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Specific Certificate Authorities

Maybe instead of just quoting "Symantec" it would be useful to mention the actual root CAs that this impacts?

So, if you have an SSL certificate issued by any of the following, you need to get a new one:

Thawte, VeriSign, Equifax, GeoTrust and RapidSSL.

Oh bucket! Unpack the suitcases. TRAPPIST-1 planets too wet to support life

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(Remember earth is only a fraction of a percent of water. If you were looking at it through a telescope, you'd probably write off the water as an error and conclude it was as dry as mars.)

Given that looking through a telescope at Earth you see a mostly green and blue planet, I doubt that you could conclude that.

Space, the final blunt-tier: Binary system ejected huge 'spliff' asteroid, boffins reckon

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Headmaster

Re: Cringe with shame

Pun's are mean't to make you groan...

As are greengrocer's apostrophes...

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Re: Cringe with shame

@Milton,

You obviously don't appreciate the type of adolescent humour practised by The Reg, so why don't you just stop winging about it and go away?

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Re: Hi, my name is...my name is.. Oumuamua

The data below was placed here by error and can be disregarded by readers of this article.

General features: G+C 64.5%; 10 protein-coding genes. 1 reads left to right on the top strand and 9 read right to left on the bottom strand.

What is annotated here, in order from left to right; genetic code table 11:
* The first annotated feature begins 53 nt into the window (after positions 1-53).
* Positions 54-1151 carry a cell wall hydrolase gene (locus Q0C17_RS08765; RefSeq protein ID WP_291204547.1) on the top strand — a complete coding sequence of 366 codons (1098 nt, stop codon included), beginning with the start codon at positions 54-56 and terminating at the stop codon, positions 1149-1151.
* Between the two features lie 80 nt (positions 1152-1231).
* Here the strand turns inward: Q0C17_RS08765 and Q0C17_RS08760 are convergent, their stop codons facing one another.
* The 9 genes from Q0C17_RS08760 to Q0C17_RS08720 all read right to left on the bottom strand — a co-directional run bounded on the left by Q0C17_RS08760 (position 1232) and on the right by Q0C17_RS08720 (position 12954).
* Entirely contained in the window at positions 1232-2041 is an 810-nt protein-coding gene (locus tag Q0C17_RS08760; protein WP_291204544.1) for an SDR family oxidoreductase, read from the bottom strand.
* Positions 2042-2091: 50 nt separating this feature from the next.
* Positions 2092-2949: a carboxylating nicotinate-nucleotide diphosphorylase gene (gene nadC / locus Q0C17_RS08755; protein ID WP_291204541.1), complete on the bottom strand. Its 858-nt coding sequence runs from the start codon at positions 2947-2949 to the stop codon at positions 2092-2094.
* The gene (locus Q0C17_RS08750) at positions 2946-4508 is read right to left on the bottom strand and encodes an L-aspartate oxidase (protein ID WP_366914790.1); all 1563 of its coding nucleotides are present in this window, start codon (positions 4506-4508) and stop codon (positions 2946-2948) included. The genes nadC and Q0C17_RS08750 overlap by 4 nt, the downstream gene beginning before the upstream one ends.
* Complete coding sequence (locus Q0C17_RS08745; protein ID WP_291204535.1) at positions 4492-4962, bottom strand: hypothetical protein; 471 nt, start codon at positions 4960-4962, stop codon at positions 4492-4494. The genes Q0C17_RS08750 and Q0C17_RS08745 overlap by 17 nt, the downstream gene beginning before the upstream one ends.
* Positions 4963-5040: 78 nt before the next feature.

I assumed it was pronounced "Yo Mamma"

I read it as Ooh Mwah Mwah

Cluster-f*ck! Etcd DBs spaff passwords, cloud keys to world by default

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Re: exposed by default

I suggest you change your cloud provider.

Neither AWS nor Azure allow open ports to a new VM, you have to configure a security policy to allow traffic.

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Re: The etcd community provides multiple guides on proper security

If it isn't secure by default, it isn't secure.

...and if it is secure by default, thousands of idiot developers will consciously and deliberately turn off the defaults anyway... See Amazon EC3 containers.

Leading by example: UK.gov's secure server setup is patchy at best

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Re: Would you please stop misleading articles like this?

Agreed, and quoting Scott Helmes' site results means nothing either, as the majority of websites don't support all the HTTP Headers he suggests are necessary for an "A".

www.google.co.uk... "D"

www.ebay.co.uk... "C"

www.theregister.co.uk... "F"

It's an arbitrary mark which doesn't reflect real world practice.

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Birmingham is an "A" now

SSL Report: www.birmingham.gov.uk (107.162.138.27)

Assessed on: Wed, 21 Mar 2018 13:49:35 UTC

Overall Rating

A

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Facepalm

@AC

All you are seeing there is that the www.midsuffolk.gov.uk site is not meant to be browsed by HTTPS, it's an HTTP site, hosted on a server which happens to have an old self-signed certificate on it.